A lot or a little?
The parents' guide to what's in this movie.
What parents need to know
Parents need to know that Edge of Tomorrow is a thought-provoking sci-fi thriller that steers clear of some of the usual action-movie cliches -- mainly that women are damsels in distress in need of rescuing -- and presents both strong female and male lead characters (played by Emily Blunt and Tom Cruise). Expect a constant barrage of intense, chaotic combat as humans battle aliens: Soldiers are bombed, shot, obliterated by fallen debris, blown up by explosives, mangled by creepy aliens, and more. Not a lot of blood is seen, but many, many characters die -- including the main one, who dies over and over (most frequently via a gun to the head) as he learns how to defeat his enemies. There's also some swearing (including "s--t," "bitch," and one use of "f--k") and kissing.
What's the story?
Based on Hiroshi Sakurazaka’s 2004 novel All You Need Is Kill, EDGE OF TOMORROW stars Tom Cruise as Major William Cage, a public relations genius who's never been on the front lines and serves as the official talking head for the U.S. Army's efforts to fight against the Mimics, aliens who've invaded Earth. His job is to sell the war ... that is, until a British general (Brendan Gleeson) sends him to battle, an order Cage defies, landing him in hot water. When he finally does see combat, he dies quickly, only to wake up and relive the day over again. Only special forces warrior Rita Vrataski (Emily Blunt), the Army's best soldier, can explain what's happening to him.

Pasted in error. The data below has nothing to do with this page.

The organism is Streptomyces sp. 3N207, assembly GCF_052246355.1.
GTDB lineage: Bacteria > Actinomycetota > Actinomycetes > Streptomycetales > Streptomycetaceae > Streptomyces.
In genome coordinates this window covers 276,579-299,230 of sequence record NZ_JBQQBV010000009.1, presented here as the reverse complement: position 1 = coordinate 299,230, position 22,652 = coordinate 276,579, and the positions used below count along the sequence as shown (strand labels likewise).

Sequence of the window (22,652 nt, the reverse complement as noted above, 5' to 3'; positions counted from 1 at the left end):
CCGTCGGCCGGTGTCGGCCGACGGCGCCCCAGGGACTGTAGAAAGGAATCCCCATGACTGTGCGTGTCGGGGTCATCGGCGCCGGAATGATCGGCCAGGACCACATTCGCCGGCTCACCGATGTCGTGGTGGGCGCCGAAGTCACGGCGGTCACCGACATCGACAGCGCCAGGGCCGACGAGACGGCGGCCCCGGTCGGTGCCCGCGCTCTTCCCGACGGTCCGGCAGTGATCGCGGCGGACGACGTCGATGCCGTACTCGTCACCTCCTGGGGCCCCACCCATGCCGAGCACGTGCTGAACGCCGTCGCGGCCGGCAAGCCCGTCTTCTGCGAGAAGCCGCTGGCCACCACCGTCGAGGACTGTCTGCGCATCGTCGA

Is it any good?
Don't expect Edge of Tomorrow to make much sense: Its "science" is muddy, mind-boggling, and at times difficult to follow. But that doesn't take away from the appeal of the film, which boasts impressive special effects and an interesting, complicated plot (which is inevitably reminiscent of the excellent Groundhog Day ... which also had a female lead named Rita!). Director Doug Liman knows when to make a joke and when to leave well enough alone, without taking away from the gravity of Edge of Tomorrow's darker themes.
But the biggest revelation may be Cruise, who reminds us how good he can be when he tackles roles that don't rely solely on his charisma and confidence. Here, he allows himself to be vulnerable and afraid, and it's refreshing. As is Blunt's Rita, a female lead who's finally given enough to do -- sometimes better than her male counterpart. The film's villains remain amorphous throughout, but the leads are compelling, and the movie can't help but entertain.
Talk to your kids about ...
Families can talk about how time is manipulated in Edge of Tomorrow. Does it remind you of any other movies? How is it different? Does the movie adhere to the "rules" of time travel?
Rita is a strong female character. How often do you see women like her in action movies? What about movies in other genres?
Talk about the impact of the movie's violence. How does it compare to what you might see in a horror movie? Does it matter that so much of it is large-scale/over the top?
- In theaters: June 6, 2014
- On DVD or streaming: October 7, 2014
- Cast: Tom Cruise, Emily Blunt, Bill Paxton
- Director: Doug Liman
- Studio: Warner Bros.
- Genre: Science Fiction
- Topics: Space and Aliens
- Run time: 113 minutes
- MPAA rating: PG-13
- MPAA explanation: intense sequences of sci-fi action and violence, language and brief suggestive material
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Common Sense Media's unbiased ratings are created by expert reviewers and aren't influenced by the product's creators or by any of our funders, affiliates, or partners.